IBM researchers at Black Hat USA 2018 announced their development of DeepLocker, a proof of concept to raise awareness of AI-powered threats, demonstrate how attackers have the capability to build stealthy malware that can circumvent commonly deployed defences, and provide insights into how to reduce risks and deploy adequate countermeasures.

DeepLocker has changed the game of malware evasion by taking a fundamentally different approach from any other current evasive and targeted malware.

  • Malicious payload is hidden in benign carrier applications, such as a video conference software, to avoid detection by most antivirus and malware scanners.
  • AI makes the “trigger conditions” to unlock the attack almost impossible to reverse engineer.
  • The malicious payload will only be unlocked if the intended target is reached. It achieves this by using an AI model that can use several attributes to identify its target, including visual, audio, geolocation and system-level features.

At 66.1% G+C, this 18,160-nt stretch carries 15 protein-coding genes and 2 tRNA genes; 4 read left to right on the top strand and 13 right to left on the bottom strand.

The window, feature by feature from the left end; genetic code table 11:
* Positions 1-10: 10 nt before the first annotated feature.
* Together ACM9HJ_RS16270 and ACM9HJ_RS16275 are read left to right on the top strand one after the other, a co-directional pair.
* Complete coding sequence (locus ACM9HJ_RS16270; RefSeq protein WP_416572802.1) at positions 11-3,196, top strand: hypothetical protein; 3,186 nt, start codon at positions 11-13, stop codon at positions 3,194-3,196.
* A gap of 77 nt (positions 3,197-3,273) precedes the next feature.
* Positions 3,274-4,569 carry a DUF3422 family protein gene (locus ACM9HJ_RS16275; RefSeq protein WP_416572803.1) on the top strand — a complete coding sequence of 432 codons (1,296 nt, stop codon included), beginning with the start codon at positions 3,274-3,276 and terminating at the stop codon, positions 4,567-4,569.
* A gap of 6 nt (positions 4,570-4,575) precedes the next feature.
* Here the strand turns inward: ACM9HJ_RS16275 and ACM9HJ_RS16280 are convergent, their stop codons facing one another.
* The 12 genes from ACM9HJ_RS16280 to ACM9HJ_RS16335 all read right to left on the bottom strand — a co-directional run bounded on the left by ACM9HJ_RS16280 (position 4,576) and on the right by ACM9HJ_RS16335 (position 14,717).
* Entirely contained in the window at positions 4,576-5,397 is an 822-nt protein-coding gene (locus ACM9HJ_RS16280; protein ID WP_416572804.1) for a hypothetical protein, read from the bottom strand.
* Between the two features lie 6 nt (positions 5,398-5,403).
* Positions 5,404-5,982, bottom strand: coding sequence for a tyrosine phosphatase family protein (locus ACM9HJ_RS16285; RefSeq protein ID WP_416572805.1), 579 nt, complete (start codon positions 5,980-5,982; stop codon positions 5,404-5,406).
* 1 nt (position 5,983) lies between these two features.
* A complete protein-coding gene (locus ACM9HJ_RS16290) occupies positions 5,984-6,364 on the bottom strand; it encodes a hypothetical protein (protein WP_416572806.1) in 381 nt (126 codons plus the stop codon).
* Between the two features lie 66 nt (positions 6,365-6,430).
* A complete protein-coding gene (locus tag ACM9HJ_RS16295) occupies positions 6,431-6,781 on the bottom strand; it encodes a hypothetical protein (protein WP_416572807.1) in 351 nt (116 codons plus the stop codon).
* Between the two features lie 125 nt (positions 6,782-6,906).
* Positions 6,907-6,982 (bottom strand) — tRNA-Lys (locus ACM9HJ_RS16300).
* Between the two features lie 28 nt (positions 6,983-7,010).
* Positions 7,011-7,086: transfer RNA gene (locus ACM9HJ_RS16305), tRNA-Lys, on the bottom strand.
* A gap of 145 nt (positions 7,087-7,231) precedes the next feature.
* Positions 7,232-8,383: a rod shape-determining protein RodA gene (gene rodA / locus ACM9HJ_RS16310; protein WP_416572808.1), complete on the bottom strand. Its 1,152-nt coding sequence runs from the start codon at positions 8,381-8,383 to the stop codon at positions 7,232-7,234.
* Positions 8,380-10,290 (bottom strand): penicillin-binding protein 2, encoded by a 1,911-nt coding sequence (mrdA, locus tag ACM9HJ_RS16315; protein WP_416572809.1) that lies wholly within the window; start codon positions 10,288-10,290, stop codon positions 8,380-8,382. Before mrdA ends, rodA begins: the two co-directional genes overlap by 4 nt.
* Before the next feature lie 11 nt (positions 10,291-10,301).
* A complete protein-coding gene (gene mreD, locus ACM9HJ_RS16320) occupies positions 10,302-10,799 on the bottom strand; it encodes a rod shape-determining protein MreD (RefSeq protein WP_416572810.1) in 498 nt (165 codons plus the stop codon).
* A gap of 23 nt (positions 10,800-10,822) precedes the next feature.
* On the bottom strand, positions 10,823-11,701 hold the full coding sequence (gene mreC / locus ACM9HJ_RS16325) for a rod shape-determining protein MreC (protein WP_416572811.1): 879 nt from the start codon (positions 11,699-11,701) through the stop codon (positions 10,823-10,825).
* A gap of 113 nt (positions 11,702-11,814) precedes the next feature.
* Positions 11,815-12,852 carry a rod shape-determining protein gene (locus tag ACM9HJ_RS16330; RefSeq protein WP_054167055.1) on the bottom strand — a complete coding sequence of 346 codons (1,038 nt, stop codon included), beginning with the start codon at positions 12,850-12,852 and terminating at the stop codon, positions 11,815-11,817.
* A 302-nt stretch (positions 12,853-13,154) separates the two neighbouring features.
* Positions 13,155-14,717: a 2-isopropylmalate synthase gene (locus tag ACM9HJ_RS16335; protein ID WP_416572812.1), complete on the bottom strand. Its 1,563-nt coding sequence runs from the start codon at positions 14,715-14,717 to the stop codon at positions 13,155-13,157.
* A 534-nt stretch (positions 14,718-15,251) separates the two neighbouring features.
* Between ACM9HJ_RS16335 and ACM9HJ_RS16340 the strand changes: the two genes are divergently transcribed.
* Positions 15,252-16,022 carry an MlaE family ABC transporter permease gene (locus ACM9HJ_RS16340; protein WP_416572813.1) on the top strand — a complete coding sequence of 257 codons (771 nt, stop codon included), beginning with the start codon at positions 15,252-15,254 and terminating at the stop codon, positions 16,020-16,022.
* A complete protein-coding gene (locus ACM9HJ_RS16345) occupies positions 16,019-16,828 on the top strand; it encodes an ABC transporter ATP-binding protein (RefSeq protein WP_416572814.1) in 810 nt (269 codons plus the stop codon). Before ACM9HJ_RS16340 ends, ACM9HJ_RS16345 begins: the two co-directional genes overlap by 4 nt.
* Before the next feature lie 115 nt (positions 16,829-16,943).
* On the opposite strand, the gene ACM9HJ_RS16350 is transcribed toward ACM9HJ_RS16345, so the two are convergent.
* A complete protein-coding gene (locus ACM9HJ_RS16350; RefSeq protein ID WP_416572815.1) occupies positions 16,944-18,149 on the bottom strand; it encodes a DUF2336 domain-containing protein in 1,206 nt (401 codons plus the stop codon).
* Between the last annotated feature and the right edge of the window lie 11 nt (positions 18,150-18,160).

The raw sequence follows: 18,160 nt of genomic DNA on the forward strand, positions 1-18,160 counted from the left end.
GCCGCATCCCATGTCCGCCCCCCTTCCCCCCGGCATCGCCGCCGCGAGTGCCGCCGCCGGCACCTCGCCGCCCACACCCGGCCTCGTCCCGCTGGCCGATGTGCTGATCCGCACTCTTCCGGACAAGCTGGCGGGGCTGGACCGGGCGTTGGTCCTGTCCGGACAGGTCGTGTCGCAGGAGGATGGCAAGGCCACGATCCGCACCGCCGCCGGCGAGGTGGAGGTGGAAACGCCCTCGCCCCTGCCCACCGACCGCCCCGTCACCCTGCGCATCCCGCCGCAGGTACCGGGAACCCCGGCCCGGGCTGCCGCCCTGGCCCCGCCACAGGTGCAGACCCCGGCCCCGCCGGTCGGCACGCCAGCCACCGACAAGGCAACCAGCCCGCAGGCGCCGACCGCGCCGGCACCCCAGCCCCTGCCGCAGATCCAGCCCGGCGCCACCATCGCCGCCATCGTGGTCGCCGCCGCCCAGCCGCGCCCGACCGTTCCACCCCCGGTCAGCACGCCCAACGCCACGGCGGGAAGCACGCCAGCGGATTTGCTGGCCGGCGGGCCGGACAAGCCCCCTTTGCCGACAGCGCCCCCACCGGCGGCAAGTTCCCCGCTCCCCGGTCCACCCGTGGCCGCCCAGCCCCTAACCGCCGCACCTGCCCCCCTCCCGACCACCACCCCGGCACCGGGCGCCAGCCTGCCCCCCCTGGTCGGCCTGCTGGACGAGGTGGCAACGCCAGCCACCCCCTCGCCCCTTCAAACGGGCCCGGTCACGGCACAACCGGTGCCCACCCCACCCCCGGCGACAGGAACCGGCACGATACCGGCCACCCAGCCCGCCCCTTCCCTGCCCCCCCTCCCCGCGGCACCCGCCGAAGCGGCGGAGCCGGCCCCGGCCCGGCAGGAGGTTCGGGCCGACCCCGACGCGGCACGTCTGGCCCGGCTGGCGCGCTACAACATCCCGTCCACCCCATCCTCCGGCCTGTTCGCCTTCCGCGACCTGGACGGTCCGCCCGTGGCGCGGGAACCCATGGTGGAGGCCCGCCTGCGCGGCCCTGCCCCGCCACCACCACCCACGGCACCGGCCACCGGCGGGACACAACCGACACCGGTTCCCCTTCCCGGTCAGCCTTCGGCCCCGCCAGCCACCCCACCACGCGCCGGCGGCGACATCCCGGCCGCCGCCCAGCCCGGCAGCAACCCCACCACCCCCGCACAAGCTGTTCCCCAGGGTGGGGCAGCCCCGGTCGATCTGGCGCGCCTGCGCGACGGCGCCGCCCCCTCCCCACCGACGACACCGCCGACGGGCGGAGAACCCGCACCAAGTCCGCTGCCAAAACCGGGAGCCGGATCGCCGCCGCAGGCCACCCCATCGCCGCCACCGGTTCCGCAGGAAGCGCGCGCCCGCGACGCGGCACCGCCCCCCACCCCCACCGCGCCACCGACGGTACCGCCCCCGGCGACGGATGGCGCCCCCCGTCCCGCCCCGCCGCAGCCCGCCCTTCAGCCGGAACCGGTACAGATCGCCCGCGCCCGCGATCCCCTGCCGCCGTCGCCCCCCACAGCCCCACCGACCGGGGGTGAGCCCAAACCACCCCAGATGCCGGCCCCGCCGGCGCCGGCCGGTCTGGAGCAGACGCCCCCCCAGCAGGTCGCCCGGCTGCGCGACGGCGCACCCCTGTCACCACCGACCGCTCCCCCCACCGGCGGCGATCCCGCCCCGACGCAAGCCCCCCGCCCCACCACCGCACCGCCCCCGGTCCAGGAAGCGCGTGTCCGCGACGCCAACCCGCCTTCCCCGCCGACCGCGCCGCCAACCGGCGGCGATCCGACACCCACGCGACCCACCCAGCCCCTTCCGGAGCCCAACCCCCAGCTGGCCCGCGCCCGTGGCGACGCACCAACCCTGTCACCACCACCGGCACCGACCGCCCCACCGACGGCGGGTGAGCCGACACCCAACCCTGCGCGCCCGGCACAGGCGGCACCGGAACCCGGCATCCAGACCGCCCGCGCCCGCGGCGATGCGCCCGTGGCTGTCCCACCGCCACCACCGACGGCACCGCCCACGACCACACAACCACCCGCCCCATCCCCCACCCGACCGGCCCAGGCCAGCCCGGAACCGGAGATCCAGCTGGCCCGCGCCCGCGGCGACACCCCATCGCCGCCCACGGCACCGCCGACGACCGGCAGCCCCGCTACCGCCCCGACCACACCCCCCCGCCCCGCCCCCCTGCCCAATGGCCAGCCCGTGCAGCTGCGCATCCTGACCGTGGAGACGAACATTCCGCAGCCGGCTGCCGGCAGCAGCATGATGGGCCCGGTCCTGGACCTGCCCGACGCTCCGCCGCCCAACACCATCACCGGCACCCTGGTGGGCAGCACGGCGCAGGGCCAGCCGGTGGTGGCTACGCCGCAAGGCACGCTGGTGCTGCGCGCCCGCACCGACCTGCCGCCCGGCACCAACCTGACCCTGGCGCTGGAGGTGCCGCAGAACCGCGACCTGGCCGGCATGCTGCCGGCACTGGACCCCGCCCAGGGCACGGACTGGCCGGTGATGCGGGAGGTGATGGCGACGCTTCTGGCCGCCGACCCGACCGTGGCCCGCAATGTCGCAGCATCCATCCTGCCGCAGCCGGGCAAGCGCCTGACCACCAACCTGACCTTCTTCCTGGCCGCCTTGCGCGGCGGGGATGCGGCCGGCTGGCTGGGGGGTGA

• It is virtually impossible to exhaustively enumerate all possible trigger conditions for the AI model, this method would make it extremely challenging for malware analysts to reverse engineer the neural network and recover the mission-critical secrets, including the attack payload and the specifics of the target.

Long story short, while a class of malware like DeepLocker has not been seen in the wild to date, these AI tools are publicly available, as are the malware techniques being employed — so it’s only a matter of time before we start seeing these tools combined by adversarial actors.

According to its creators:

  • A few areas that we should focus on immediately include the use of AI in detectors; going beyond rule-based security, reasoning and automation to enhance the effectiveness of security teams; and cyber deception to misdirect and deactivate AI-powered attacks.
  • Additionally, it would be beneficial to focus on monitoring and analysing how apps behave across user devices, and flagging events when a new app is taking unexpected actions. This detection tactic could help identify these types of attacks in the future.

Yay! Arms race! Monitoring! Job security! Excuse my sarcasm.

  • Last modified: 2019/05/20 07:37